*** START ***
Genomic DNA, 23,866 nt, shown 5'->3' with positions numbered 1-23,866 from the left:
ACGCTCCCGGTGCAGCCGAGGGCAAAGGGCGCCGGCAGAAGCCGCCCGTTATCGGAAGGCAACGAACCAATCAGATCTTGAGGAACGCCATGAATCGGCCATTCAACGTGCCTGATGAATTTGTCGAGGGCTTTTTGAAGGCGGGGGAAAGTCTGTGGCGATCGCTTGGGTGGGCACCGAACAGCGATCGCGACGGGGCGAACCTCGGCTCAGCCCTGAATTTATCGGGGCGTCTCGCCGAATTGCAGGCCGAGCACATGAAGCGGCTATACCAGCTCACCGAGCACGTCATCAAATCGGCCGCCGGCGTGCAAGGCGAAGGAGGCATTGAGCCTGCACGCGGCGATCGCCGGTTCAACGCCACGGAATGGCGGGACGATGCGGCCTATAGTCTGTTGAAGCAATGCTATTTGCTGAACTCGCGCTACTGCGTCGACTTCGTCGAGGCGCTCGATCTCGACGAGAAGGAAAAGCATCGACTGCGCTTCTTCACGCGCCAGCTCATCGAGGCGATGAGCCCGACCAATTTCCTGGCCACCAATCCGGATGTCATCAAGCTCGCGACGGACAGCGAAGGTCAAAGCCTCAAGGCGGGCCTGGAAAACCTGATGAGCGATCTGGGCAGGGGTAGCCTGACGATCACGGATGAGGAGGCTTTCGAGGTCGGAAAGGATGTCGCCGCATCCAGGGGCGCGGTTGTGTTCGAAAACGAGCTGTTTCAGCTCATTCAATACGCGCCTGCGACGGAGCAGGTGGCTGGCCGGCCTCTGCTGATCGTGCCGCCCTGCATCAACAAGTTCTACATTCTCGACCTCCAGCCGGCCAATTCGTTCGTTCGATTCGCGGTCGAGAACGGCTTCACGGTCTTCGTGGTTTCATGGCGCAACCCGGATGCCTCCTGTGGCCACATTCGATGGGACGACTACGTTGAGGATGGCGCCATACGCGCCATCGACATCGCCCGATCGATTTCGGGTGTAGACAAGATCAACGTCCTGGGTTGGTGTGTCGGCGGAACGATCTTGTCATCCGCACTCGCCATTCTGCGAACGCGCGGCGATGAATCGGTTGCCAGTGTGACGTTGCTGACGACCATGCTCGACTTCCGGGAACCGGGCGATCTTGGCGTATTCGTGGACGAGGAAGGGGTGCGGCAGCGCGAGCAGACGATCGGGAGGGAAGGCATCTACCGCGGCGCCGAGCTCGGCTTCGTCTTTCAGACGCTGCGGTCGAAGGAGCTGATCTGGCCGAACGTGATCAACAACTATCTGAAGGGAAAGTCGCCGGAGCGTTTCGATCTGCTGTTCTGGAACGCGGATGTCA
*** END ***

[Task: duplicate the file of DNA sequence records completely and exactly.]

Genomic DNA, 23,866 nt, shown 5'->3' with positions numbered 1-23,866 from the left:
ACGCTCCCGGTGCAGCCGAGGGCAAAGGGCGCCGGCAGAAGCCGCCCGTTATCGGAAGGCAACGAACCAATCAGATCTTGAGGAACGCCATGAATCGGCCATTCAACGTGCCTGATGAATTTGTCGAGGGCTTTTTGAAGGCGGGGGAAAGTCTGTGGCGATCGCTTGGGTGGGCACCGAACAGCGATCGCGACGGGGCGAACCTCGGCTCAGCCCTGAATTTATCGGGGCGTCTCGCCGAATTGCAGGCCGAGCACATGAAGCGGCTATACCAGCTCACCGAGCACGTCATCAAATCGGCCGCCGGCGTGCAAGGCGAAGGAGGCATTGAGCCTGCACGCGGCGATCGCCGGTTCAACGCCACGGAATGGCGGGACGATGCGGCCTATAGTCTGTTGAAGCAATGCTATTTGCTGAACTCGCGCTACTGCGTCGACTTCGTCGAGGCGCTCGATCTCGACGAGAAGGAAAAGCATCGACTGCGCTTCTTCACGCGCCAGCTCATCGAGGCGATGAGCCCGACCAATTTCCTGGCCACCAATCCGGATGTCATCAAGCTCGCGACGGACAGCGAAGGTCAAAGCCTCAAGGCGGGCCTGGAAAACCTGATGAGCGATCTGGGCAGGGGTAGCCTGACGATCACGGATGAGGAGGCTTTCGAGGTCGGAAAGGATGTCGCCGCATCCAGGGGCGCGGTTGTGTTCGAAAACGAGCTGTTTCAGCTCATTCAATACGCGCCTGCGACGGAGCAGGTGGCTGGCCGGCCTCTGCTGATCGTGCCGCCCTGCATCAACAAGTTCTACATTCTCGACCTCCAGCCGGCCAATTCGTTCGTTCGATTCGCGGTCGAGAACGGCTTCACGGTCTTCGTGGTTTCATGGCGCAACCCGGATGCCTCCTGTGGCCACATTCGATGGGACGACTACGTTGAGGATGGCGCCATACGCGCCATCGACATCGCCCGATCGATTTCGGGTGTAGACAAGATCAACGTCCTGGGTTGGTGTGTCGGCGGAACGATCTTGTCATCCGCACTCGCCATTCTGCGAACGCGCGGCGATGAATCGGTTGCCAGTGTGACGTTGCTGACGACCATGCTCGACTTCCGGGAACCGGGCGATCTTGGCGTATTCGTGGACGAGGAAGGGGTGCGGCAGCGCGAGCAGACGATCGGGAGGGAAGGCATCTACCGCGGCGCCGAGCTCGGCTTCGTCTTTCAGACGCTGCGGTCGAAGGAGCTGATCTGGCCGAACGTGATCAACAACTATCTGAAGGGAAAGTCGCCGGAGCGTTTCGATCTGCTGTTCTGGAACGCGGATGTCA